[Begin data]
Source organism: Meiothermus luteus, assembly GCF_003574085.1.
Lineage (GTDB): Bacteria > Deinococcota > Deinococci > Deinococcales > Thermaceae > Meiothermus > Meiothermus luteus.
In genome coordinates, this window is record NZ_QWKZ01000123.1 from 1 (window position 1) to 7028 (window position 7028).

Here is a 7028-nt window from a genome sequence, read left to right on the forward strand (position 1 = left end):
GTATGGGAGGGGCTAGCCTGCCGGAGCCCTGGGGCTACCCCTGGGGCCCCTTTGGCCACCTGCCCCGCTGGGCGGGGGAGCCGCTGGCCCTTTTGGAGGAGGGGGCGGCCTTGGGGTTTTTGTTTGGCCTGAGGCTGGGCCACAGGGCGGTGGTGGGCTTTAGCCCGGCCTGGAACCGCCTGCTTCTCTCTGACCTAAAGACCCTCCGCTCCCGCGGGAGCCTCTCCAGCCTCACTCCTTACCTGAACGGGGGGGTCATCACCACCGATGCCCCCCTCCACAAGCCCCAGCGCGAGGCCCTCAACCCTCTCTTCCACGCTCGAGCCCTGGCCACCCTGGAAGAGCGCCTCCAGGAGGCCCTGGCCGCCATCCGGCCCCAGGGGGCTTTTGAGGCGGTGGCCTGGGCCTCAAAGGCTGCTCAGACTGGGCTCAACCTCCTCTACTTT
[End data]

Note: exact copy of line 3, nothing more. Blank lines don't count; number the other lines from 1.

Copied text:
In genome coordinates, this window is record NZ_QWKZ01000123.1 from 1 (window position 1) to 7028 (window position 7028).